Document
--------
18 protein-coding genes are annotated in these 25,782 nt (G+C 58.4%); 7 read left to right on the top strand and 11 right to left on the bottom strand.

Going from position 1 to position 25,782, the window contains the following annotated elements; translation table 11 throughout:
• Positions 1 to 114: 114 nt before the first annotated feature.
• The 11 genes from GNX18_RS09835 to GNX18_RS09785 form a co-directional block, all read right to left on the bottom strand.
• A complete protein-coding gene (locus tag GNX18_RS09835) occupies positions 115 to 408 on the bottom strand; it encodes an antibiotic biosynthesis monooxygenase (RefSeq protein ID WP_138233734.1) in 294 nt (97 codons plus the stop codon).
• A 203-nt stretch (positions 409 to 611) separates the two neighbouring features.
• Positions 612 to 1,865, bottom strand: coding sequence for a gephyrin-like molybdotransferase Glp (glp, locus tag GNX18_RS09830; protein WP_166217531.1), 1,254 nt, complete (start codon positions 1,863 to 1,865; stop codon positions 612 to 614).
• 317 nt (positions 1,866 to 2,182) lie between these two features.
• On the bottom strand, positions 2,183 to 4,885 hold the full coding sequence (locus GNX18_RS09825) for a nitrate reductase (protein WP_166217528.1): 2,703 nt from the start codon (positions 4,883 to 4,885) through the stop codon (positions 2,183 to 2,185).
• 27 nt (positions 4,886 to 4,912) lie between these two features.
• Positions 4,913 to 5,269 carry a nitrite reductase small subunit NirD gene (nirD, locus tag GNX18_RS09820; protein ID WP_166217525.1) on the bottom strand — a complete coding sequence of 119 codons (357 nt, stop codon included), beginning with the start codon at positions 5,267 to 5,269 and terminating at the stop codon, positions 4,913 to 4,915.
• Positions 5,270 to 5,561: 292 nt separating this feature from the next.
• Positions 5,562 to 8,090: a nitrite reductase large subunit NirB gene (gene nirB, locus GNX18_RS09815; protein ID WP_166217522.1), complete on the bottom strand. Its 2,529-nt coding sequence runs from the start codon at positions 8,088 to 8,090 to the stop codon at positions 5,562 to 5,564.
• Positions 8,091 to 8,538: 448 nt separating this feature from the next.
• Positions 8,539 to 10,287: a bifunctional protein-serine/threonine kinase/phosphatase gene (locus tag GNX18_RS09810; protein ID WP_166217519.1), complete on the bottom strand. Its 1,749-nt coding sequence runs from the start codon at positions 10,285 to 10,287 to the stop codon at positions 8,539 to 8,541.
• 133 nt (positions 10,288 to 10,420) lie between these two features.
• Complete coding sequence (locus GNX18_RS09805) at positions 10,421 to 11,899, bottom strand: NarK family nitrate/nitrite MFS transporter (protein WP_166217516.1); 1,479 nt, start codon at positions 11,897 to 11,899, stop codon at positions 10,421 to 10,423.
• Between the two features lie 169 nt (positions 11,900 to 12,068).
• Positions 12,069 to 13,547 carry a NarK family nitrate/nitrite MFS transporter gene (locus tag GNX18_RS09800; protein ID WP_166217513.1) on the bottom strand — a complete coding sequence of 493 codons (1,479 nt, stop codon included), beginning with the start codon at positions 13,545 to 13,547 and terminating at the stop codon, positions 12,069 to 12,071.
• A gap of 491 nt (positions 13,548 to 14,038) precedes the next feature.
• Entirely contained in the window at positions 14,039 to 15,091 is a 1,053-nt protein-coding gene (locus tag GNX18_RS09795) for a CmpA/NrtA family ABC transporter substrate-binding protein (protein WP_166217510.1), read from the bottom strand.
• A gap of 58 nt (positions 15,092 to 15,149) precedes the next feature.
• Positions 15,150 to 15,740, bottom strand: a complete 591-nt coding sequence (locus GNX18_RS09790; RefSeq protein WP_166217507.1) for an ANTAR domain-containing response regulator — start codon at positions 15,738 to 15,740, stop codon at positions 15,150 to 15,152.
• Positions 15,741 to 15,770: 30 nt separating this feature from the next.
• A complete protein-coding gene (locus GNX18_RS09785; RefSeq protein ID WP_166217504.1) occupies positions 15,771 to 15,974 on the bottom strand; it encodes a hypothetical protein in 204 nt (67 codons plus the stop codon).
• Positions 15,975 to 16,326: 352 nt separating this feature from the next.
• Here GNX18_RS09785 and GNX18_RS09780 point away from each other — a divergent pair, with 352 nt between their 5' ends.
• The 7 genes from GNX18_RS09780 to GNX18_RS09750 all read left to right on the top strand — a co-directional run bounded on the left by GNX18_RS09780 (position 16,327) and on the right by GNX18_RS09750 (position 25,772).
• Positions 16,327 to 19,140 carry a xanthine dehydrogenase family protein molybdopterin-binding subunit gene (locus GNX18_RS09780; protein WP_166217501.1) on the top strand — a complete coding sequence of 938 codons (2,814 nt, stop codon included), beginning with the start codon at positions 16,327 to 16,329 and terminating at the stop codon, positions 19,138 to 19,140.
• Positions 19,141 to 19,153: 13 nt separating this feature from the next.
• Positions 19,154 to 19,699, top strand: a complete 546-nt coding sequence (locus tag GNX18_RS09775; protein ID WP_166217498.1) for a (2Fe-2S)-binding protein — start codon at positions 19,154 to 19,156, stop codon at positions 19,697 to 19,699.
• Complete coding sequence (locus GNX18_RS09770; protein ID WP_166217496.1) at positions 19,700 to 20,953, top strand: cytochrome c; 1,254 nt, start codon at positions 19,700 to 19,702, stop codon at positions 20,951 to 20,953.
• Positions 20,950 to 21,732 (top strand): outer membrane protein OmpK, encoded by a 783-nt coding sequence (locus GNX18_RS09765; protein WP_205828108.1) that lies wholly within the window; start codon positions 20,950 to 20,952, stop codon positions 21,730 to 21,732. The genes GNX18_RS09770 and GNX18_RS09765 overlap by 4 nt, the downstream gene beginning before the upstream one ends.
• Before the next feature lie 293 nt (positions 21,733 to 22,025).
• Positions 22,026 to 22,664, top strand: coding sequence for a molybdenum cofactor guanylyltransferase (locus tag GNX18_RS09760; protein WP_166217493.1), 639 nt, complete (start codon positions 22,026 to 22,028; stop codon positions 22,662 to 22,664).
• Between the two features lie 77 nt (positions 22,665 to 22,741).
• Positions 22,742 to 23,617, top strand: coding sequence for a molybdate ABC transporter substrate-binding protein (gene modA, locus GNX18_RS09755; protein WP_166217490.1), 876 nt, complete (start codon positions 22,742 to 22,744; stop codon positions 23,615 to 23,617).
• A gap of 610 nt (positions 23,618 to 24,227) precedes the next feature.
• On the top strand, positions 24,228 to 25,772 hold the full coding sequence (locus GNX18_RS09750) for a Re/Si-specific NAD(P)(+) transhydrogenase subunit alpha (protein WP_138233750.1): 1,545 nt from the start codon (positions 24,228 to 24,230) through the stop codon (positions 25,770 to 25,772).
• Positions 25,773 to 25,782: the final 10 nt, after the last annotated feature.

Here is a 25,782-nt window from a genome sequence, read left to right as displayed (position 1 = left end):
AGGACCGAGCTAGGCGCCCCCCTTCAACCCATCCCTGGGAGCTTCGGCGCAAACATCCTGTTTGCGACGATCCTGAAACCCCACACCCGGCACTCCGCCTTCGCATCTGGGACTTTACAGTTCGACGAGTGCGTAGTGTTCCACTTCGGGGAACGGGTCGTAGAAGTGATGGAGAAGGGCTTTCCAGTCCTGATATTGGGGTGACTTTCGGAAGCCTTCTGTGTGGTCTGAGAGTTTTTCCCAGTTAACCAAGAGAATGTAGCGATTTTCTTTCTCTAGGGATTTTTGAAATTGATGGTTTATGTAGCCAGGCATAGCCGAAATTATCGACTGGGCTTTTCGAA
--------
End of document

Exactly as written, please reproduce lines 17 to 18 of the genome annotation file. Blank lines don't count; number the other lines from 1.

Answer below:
• Complete coding sequence (locus GNX18_RS09805) at positions 10,421 to 11,899, bottom strand: NarK family nitrate/nitrite MFS transporter (protein WP_166217516.1); 1,479 nt, start codon at positions 11,897 to 11,899, stop codon at positions 10,421 to 10,423.
• Between the two features lie 169 nt (positions 11,900 to 12,068).